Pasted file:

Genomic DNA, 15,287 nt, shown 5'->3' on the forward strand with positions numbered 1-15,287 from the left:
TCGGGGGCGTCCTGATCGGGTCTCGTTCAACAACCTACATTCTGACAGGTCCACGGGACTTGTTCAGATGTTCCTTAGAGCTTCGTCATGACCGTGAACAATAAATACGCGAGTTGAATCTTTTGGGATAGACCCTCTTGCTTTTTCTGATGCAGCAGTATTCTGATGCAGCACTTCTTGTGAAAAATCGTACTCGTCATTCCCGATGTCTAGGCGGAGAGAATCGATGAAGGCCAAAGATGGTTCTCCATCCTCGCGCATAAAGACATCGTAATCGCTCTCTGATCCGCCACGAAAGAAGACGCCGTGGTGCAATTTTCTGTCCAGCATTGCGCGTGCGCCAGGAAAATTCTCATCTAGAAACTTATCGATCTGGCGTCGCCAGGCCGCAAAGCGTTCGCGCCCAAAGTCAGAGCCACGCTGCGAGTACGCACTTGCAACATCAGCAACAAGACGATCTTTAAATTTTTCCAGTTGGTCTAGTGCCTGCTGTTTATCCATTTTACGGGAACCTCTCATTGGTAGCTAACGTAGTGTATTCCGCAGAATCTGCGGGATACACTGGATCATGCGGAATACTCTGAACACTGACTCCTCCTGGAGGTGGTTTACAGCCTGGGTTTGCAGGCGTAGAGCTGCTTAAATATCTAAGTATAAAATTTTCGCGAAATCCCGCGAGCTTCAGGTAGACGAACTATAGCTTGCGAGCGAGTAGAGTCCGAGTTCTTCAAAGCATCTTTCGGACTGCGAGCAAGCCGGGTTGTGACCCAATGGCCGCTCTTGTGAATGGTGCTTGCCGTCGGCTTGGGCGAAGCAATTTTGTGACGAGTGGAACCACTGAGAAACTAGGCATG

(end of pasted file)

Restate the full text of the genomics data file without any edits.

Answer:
Genomic DNA, 15,287 nt, shown 5'->3' on the forward strand with positions numbered 1-15,287 from the left:
TCGGGGGCGTCCTGATCGGGTCTCGTTCAACAACCTACATTCTGACAGGTCCACGGGACTTGTTCAGATGTTCCTTAGAGCTTCGTCATGACCGTGAACAATAAATACGCGAGTTGAATCTTTTGGGATAGACCCTCTTGCTTTTTCTGATGCAGCAGTATTCTGATGCAGCACTTCTTGTGAAAAATCGTACTCGTCATTCCCGATGTCTAGGCGGAGAGAATCGATGAAGGCCAAAGATGGTTCTCCATCCTCGCGCATAAAGACATCGTAATCGCTCTCTGATCCGCCACGAAAGAAGACGCCGTGGTGCAATTTTCTGTCCAGCATTGCGCGTGCGCCAGGAAAATTCTCATCTAGAAACTTATCGATCTGGCGTCGCCAGGCCGCAAAGCGTTCGCGCCCAAAGTCAGAGCCACGCTGCGAGTACGCACTTGCAACATCAGCAACAAGACGATCTTTAAATTTTTCCAGTTGGTCTAGTGCCTGCTGTTTATCCATTTTACGGGAACCTCTCATTGGTAGCTAACGTAGTGTATTCCGCAGAATCTGCGGGATACACTGGATCATGCGGAATACTCTGAACACTGACTCCTCCTGGAGGTGGTTTACAGCCTGGGTTTGCAGGCGTAGAGCTGCTTAAATATCTAAGTATAAAATTTTCGCGAAATCCCGCGAGCTTCAGGTAGACGAACTATAGCTTGCGAGCGAGTAGAGTCCGAGTTCTTCAAAGCATCTTTCGGACTGCGAGCAAGCCGGGTTGTGACCCAATGGCCGCTCTTGTGAATGGTGCTTGCCGTCGGCTTGGGCGAAGCAATTTTGTGACGAGTGGAACCACTGAGAAACTAGGCATG